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When Square Enix announced Rise of the Tomb Raider at Gamescom last year, it dropped a bomb: The game would be exclusive to Xbox platforms, meaning PlayStation 4 and PC players wouldn't get to touch it. At least, not for a certain amount of time. Square Enix today confirmed that Rise of the Tomb Raider will indeed hit PC and PS4 after a period of Xbox exclusivity: It will launch on Windows 10 and Steam in early 2016, and PS4 in late 2016. Rise of the Tomb Raider is slated to hit Xbox One and Xbox 360 this year on November 10th.

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Life is Strange is about to get dark. Well, darker than all of the surreal time travel, stormy nightmares, missing-person mysteries and straight-up death contained in the first three episodes. Episode four, Dark Room, hits Xbox One, PlayStation 4, Xbox 360, PlayStation 3 and Steam next Tuesday, July 28th. Life is Strange is partly a cinematic coming-of-age tale featuring Max -- a young girl who returns to her hometown to find her best friend vastly changed -- and partly a sci-fi mystery as Max realizes she can control time. She uses her power to get out of increasingly dangerous jams and in the search for a missing girl, Rachel Amber. According to the trailer for Dark Room, this one is going to be tense (spoiler warning for all three previous episodes).

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Talk about plucking a needle from a cosmic haystack. NASA just announced that its planet-hunting Kepler telescope has discovered Kepler 452b, an exoplanet that exists inside the habitable zone around a G-type star (that is, a star that's awfully similar to our own sun). The planet is about 60 percent more massive than Earth, and that's a pretty good sign -- researchers obviously aren't sure whether the Kepler 452b can support life, but the chances of it having a solid, rocky surface are "better than even."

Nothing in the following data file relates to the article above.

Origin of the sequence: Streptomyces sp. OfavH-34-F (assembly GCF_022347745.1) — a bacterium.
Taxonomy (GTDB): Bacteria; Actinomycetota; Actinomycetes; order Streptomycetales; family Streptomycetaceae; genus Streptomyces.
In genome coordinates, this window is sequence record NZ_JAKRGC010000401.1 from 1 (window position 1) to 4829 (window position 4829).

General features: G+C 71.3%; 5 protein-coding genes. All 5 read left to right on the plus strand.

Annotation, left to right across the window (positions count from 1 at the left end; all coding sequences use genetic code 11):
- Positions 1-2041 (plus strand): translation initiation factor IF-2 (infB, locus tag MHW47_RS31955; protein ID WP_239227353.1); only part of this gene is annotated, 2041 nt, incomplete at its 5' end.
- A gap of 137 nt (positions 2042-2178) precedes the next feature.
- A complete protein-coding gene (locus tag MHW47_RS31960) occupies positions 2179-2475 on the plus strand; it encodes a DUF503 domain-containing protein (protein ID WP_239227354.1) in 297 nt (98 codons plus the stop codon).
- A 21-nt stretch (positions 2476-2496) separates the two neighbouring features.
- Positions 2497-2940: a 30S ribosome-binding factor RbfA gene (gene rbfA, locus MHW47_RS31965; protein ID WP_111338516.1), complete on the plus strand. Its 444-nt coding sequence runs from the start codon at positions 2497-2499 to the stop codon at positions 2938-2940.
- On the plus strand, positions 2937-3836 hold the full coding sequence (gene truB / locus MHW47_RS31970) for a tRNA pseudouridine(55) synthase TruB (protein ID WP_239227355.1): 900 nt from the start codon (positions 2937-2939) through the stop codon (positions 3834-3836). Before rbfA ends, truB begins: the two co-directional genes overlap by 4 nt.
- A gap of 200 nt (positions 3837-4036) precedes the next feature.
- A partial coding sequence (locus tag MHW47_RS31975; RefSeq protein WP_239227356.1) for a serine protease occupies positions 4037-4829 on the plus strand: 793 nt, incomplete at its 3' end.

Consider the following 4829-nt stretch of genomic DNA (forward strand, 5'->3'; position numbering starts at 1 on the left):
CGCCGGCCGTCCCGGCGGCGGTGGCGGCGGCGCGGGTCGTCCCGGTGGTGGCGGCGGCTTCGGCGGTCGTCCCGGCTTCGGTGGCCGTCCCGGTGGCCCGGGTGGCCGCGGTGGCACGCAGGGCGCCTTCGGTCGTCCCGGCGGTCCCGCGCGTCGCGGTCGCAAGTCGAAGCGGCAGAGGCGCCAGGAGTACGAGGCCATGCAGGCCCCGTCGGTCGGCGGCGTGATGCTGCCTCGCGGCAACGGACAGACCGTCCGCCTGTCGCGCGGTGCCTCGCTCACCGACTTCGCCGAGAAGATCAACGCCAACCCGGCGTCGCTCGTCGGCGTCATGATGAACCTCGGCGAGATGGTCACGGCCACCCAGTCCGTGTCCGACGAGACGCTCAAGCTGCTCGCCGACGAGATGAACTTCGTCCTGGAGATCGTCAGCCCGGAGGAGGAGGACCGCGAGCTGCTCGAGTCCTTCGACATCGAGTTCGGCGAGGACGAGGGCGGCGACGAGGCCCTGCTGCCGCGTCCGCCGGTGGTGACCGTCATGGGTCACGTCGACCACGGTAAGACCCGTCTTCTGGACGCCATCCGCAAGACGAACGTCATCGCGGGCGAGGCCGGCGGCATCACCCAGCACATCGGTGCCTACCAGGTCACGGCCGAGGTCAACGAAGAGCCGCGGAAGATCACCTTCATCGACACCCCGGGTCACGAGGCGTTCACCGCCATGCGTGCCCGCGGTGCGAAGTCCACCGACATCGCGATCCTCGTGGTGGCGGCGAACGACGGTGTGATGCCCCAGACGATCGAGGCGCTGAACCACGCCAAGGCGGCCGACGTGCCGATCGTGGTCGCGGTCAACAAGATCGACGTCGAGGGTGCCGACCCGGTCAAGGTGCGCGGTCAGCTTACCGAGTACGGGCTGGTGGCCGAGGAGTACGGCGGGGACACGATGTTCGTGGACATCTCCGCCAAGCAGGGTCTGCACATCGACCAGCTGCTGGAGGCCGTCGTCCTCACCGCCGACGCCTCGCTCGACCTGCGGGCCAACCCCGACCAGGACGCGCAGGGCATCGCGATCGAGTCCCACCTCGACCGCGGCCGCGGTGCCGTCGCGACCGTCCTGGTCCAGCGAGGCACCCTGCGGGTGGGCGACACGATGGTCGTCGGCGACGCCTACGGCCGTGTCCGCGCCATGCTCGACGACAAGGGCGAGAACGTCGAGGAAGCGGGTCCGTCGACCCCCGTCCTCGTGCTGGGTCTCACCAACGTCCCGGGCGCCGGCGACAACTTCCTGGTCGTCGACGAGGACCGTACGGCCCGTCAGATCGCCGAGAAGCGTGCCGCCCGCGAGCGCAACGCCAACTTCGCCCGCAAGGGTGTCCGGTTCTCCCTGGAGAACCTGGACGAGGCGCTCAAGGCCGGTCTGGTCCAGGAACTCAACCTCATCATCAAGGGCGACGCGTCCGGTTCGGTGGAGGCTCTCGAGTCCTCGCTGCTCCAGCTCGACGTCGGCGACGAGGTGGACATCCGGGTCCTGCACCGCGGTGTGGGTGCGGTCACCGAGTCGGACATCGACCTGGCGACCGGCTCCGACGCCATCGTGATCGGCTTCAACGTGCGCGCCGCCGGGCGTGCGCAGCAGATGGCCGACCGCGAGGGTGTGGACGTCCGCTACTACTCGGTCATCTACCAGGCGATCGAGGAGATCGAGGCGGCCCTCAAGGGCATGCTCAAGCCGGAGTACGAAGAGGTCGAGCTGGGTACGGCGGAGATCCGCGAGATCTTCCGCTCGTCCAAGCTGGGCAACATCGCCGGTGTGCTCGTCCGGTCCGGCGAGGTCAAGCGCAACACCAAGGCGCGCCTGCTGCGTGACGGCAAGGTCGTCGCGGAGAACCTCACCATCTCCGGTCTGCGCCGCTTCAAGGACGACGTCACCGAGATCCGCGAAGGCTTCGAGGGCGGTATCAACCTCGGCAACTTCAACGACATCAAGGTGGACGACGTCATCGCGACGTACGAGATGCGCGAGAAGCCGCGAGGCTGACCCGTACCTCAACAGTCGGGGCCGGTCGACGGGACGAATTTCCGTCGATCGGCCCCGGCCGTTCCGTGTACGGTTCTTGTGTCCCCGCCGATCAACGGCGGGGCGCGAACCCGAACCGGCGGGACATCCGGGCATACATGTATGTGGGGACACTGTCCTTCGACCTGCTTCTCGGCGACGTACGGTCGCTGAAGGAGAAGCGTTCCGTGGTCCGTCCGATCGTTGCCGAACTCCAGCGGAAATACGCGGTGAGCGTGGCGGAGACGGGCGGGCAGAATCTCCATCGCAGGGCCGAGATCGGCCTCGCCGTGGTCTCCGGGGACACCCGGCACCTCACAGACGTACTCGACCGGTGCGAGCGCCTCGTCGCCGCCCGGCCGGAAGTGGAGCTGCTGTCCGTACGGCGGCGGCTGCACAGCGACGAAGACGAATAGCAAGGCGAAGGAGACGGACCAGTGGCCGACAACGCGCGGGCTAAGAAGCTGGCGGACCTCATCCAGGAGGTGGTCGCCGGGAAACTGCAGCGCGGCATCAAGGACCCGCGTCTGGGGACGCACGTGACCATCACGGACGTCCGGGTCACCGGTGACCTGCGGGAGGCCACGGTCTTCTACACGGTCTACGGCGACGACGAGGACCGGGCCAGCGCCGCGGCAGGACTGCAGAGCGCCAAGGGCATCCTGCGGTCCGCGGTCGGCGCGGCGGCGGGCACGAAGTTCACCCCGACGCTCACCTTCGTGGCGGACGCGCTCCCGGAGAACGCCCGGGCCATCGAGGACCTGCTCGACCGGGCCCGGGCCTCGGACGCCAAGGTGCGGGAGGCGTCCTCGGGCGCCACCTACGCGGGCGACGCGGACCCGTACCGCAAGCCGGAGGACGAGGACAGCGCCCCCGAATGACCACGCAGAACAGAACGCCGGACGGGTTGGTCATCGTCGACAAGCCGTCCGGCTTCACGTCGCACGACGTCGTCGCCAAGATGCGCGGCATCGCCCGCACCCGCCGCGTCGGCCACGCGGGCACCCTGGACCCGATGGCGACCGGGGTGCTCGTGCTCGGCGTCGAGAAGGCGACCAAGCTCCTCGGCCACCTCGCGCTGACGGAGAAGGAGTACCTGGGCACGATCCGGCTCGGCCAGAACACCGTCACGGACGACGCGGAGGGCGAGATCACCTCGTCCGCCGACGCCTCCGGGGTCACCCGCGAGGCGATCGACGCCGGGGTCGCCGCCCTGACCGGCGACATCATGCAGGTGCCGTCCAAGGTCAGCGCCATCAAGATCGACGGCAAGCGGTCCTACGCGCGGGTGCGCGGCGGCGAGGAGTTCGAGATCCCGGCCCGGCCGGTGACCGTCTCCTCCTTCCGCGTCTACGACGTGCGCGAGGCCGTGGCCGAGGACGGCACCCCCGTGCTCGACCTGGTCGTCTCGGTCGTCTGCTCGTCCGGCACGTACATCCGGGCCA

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The price of making sure that the feds aren't reading your emails is download speeds that can be measured in weeks rather than seconds. A group of academics are hoping to change that, however, by taking the basic idea of the Tor anonymity network and slapping on more than a few go-faster-stripe decals. Hornet has been crafted by a team from universities in Zurich and London and promises to keep your information safe from prying eyes while reaching speeds of up to 93 GB/s. Phowar.

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Susanne Daniels

Susanne Daniels is exiting her post as programming chief at MTV to join YouTube in a newly created position leading the platform's budding original content efforts.

As vice president of YouTube originals, Daniels will oversee development and production of content for the world's highest-trafficked video source. The move isn't expected to be a major shift in programming strategy for Google-owned YouTube, which is already pretty far along in its plan to expand its originals.